\[\P f\_{\mu^{(0)}}^2 = \sum_{u \in V} \mu^{(0)}(u) (P f(u))^2 \leq \sum_{u \in V} \mu^{(0)}(u) \sum_{v \in V} P_{uv} f(v)^2 = \frac12 \sum_{u,v \in V} \mu(uv) f(u)^2 = \sum_{u \in V} \mu^{(0)}(u) f(u)^2 = \f\_{\mu^{(0)}}^2\,.\]
This is usually summarized by saying: “\(P\) is a contraction on \(\ell_2(\mu^{(0)})\).” It implies that the spectrum of \(P\) lies in \([1,1]\).

The spectral gap. Recall that \(1\) is an eigenvalue of \(P\) with eigenvector \(\mathbf{1}\).
The spectral gap of \(P\) is the largest value \(\varepsilon\) such that all the other eigenvalues of \(P\) lie in the interval \([(1\e),1\e]\).
Equivalently, this is the largest value \(\e\) such that \(\P f\_{\mu^{(0)}} \leq (1\e) \f\_{\mu^{(0)}}\) for all \(\langle f, \mathbf{1}\rangle_{\mu^{(0)}} = 0\).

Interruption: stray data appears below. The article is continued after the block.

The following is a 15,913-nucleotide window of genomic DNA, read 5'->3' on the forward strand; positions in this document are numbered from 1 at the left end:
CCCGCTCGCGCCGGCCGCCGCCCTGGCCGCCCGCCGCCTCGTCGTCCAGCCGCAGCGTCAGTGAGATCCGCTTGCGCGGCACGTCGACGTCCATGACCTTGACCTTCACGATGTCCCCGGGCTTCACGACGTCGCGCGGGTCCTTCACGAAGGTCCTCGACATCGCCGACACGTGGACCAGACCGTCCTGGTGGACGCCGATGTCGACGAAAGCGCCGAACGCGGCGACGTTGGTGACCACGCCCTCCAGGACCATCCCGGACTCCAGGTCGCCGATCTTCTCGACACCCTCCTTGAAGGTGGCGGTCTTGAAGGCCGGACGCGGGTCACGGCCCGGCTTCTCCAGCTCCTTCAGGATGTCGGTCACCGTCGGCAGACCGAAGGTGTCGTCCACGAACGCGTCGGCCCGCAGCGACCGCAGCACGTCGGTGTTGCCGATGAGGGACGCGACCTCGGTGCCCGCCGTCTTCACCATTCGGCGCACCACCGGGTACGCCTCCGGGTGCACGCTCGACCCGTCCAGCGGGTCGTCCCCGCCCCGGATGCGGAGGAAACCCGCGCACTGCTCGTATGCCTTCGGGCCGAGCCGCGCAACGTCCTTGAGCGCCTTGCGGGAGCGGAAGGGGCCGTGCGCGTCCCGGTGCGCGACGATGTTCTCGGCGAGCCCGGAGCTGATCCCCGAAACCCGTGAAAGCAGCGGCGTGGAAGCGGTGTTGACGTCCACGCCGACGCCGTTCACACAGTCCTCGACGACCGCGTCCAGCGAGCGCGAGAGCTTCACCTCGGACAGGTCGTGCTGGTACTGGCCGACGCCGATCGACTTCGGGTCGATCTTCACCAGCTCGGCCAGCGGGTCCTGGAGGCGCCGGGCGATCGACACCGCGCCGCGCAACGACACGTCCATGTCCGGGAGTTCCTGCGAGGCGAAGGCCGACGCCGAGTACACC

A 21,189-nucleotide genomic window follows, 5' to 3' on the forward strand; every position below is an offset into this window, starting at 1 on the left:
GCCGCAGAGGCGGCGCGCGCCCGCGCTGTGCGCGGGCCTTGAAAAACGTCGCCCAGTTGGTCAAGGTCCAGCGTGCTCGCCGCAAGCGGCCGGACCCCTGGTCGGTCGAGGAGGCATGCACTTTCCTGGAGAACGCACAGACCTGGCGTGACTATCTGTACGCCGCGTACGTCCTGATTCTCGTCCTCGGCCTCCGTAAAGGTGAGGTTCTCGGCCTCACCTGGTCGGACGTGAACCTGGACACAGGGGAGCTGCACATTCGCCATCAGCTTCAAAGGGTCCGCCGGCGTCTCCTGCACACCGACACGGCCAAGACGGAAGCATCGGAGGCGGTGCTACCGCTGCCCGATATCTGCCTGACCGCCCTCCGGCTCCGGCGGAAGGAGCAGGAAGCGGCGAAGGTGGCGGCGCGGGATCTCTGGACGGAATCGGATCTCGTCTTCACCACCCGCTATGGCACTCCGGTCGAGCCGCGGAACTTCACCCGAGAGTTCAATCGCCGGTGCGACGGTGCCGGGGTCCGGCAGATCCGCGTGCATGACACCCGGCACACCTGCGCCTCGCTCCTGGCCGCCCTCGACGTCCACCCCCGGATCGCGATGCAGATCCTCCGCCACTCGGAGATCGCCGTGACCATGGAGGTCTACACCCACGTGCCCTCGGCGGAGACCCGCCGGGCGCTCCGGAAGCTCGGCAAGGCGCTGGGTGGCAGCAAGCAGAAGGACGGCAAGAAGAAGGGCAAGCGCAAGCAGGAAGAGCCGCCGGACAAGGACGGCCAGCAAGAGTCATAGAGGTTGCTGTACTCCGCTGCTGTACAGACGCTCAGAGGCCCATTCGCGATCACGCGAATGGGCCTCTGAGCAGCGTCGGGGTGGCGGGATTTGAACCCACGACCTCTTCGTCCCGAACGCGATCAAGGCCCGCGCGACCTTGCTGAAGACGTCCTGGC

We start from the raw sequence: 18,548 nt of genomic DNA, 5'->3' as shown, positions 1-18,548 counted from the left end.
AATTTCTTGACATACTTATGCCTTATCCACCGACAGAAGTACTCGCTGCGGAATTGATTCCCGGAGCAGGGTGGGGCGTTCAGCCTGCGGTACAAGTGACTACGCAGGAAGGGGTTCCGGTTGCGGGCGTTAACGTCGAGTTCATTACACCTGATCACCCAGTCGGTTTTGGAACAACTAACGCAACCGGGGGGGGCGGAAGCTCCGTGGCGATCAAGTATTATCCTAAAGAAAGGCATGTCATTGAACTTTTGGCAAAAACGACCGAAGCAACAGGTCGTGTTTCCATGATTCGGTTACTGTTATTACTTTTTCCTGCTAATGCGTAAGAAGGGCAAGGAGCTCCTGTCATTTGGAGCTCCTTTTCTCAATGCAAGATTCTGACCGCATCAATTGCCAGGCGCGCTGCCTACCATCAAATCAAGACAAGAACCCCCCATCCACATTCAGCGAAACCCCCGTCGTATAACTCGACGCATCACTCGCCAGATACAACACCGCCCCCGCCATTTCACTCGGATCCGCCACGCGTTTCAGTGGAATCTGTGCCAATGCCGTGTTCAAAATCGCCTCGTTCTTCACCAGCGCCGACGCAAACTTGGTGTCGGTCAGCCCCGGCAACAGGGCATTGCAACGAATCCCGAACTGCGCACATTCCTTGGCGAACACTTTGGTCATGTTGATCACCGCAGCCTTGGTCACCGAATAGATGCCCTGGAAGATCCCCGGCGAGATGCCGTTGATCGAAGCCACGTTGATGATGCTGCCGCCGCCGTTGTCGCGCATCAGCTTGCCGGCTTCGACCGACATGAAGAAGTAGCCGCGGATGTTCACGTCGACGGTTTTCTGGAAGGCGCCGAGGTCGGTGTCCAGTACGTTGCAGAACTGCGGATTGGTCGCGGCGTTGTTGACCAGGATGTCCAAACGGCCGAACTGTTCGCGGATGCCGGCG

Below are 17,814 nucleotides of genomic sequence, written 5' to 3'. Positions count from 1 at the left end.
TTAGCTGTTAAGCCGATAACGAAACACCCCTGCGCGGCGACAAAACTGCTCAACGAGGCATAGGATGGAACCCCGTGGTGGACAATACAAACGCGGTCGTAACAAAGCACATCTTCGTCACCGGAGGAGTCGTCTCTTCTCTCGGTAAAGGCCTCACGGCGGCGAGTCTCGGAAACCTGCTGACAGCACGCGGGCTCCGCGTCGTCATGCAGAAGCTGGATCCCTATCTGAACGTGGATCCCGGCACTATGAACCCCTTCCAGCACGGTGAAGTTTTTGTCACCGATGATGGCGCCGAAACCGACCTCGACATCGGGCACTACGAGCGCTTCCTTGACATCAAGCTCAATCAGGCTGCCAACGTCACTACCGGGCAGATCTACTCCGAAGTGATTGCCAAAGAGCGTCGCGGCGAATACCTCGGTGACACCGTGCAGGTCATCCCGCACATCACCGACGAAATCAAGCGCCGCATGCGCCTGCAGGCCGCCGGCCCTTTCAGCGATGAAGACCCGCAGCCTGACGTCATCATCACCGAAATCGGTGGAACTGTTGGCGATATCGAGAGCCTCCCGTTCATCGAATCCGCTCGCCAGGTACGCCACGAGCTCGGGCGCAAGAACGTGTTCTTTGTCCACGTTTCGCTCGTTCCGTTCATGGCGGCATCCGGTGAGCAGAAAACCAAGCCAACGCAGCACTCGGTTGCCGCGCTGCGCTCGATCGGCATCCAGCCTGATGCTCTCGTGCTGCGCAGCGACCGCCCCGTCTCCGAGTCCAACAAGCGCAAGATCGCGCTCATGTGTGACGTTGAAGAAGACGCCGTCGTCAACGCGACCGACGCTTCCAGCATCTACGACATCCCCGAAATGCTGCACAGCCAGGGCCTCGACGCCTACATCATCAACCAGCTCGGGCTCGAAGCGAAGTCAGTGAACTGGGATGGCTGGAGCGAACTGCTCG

Let us denote this value, the “spectral gap of \(\mu\)” by \(\e(\mu)\)

The Laplacian. It is sometimes more convenient to work with the corresponding Laplacian operator \(L \seteq I  P\).
Note that
\[\begin{align}
\langle f, L g\rangle_{\mu^{(0)}} &= \sum_{u \in V} \mu^{(0)}(u) g(u) \left(f(u)  \sum_{v \in V} P_{uv} g(v)\right) \nonumber \\
&= \frac12 \sum_{u,v \in V} \mu(uv) \left(f(u) g(u)  f(u) g(v)\right) \nonumber\\
&= \frac14 \sum_{u,v \in V} \mu(uv) \left(f(u) g(u) + f(v) g(v)  f(u) g(v)  f(v) g(u)\right) \nonumber\\
&= \frac14 \sum_{u,v \in V} \mu(uv) (f(u)f(v)) (g(u)g(v)) \nonumber\\
&= \frac12 \sum_{uv \in E} \mu(uv) \left(f(u)f(v)\right) \left(g(u)g(v)\right)\,. \label{eq:laplacian}
\end{align}\]
The eigenvalue \(1\) in \(P\) corresponding to the constant function \(\mathbf{1}\) becomes an eigenvalue \(0\) in \(L\).